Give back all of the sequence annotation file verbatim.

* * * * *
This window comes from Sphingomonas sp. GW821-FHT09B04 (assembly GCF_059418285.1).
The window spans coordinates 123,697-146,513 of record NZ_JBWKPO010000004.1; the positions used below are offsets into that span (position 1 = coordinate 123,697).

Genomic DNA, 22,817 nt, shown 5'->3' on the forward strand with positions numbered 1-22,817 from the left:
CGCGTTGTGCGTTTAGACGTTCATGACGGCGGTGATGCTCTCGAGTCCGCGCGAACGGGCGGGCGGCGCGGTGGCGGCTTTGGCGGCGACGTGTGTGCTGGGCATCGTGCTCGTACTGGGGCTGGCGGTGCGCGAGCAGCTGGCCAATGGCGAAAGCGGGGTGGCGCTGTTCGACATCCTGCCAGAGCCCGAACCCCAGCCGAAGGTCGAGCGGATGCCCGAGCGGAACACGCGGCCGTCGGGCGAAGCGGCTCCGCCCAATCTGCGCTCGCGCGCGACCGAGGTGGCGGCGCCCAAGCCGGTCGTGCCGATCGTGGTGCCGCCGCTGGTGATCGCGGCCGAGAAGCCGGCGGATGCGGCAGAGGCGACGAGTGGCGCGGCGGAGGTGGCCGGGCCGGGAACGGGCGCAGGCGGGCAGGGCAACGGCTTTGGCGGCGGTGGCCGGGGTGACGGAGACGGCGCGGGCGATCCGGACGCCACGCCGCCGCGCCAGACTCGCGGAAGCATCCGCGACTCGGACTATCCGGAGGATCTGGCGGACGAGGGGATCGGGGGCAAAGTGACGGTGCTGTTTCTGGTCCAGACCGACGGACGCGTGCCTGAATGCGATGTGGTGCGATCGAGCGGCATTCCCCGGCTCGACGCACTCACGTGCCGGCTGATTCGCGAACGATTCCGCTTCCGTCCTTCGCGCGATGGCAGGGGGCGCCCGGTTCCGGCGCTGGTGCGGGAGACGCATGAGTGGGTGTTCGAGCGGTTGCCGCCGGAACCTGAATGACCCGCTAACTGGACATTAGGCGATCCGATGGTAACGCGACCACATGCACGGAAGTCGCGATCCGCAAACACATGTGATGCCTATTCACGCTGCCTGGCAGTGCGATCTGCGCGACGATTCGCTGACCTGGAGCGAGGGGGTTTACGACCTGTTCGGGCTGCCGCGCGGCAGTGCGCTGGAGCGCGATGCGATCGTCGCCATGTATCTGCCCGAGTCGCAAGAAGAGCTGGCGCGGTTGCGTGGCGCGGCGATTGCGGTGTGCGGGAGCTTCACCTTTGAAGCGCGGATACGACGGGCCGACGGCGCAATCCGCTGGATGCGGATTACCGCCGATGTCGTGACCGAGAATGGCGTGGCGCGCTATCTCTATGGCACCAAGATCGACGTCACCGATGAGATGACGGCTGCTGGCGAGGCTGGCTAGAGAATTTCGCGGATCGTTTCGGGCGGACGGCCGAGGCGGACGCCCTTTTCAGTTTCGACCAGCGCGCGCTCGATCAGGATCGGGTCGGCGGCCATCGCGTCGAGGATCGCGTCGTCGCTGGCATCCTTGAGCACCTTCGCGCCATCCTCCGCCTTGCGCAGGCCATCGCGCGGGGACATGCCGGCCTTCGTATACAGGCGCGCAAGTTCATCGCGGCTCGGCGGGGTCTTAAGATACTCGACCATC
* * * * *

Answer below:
This window comes from Sphingomonas sp. GW821-FHT09B04 (assembly GCF_059418285.1).
The window spans coordinates 123,697-146,513 of record NZ_JBWKPO010000004.1; the positions used below are offsets into that span (position 1 = coordinate 123,697).

Genomic DNA, 22,817 nt, shown 5'->3' on the forward strand with positions numbered 1-22,817 from the left:
CGCGTTGTGCGTTTAGACGTTCATGACGGCGGTGATGCTCTCGAGTCCGCGCGAACGGGCGGGCGGCGCGGTGGCGGCTTTGGCGGCGACGTGTGTGCTGGGCATCGTGCTCGTACTGGGGCTGGCGGTGCGCGAGCAGCTGGCCAATGGCGAAAGCGGGGTGGCGCTGTTCGACATCCTGCCAGAGCCCGAACCCCAGCCGAAGGTCGAGCGGATGCCCGAGCGGAACACGCGGCCGTCGGGCGAAGCGGCTCCGCCCAATCTGCGCTCGCGCGCGACCGAGGTGGCGGCGCCCAAGCCGGTCGTGCCGATCGTGGTGCCGCCGCTGGTGATCGCGGCCGAGAAGCCGGCGGATGCGGCAGAGGCGACGAGTGGCGCGGCGGAGGTGGCCGGGCCGGGAACGGGCGCAGGCGGGCAGGGCAACGGCTTTGGCGGCGGTGGCCGGGGTGACGGAGACGGCGCGGGCGATCCGGACGCCACGCCGCCGCGCCAGACTCGCGGAAGCATCCGCGACTCGGACTATCCGGAGGATCTGGCGGACGAGGGGATCGGGGGCAAAGTGACGGTGCTGTTTCTGGTCCAGACCGACGGACGCGTGCCTGAATGCGATGTGGTGCGATCGAGCGGCATTCCCCGGCTCGACGCACTCACGTGCCGGCTGATTCGCGAACGATTCCGCTTCCGTCCTTCGCGCGATGGCAGGGGGCGCCCGGTTCCGGCGCTGGTGCGGGAGACGCATGAGTGGGTGTTCGAGCGGTTGCCGCCGGAACCTGAATGACCCGCTAACTGGACATTAGGCGATCCGATGGTAACGCGACCACATGCACGGAAGTCGCGATCCGCAAACACATGTGATGCCTATTCACGCTGCCTGGCAGTGCGATCTGCGCGACGATTCGCTGACCTGGAGCGAGGGGGTTTACGACCTGTTCGGGCTGCCGCGCGGCAGTGCGCTGGAGCGCGATGCGATCGTCGCCATGTATCTGCCCGAGTCGCAAGAAGAGCTGGCGCGGTTGCGTGGCGCGGCGATTGCGGTGTGCGGGAGCTTCACCTTTGAAGCGCGGATACGACGGGCCGACGGCGCAATCCGCTGGATGCGGATTACCGCCGATGTCGTGACCGAGAATGGCGTGGCGCGCTATCTCTATGGCACCAAGATCGACGTCACCGATGAGATGACGGCTGCTGGCGAGGCTGGCTAGAGAATTTCGCGGATCGTTTCGGGCGGACGGCCGAGGCGGACGCCCTTTTCAGTTTCGACCAGCGCGCGCTCGATCAGGATCGGGTCGGCGGCCATCGCGTCGAGGATCGCGTCGTCGCTGGCATCCTTGAGCACCTTCGCGCCATCCTCCGCCTTGCGCAGGCCATCGCGCGGGGACATGCCGGCCTTCGTATACAGGCGCGCAAGTTCATCGCGGCTCGGCGGGGTCTTAAGATACTCGACCATC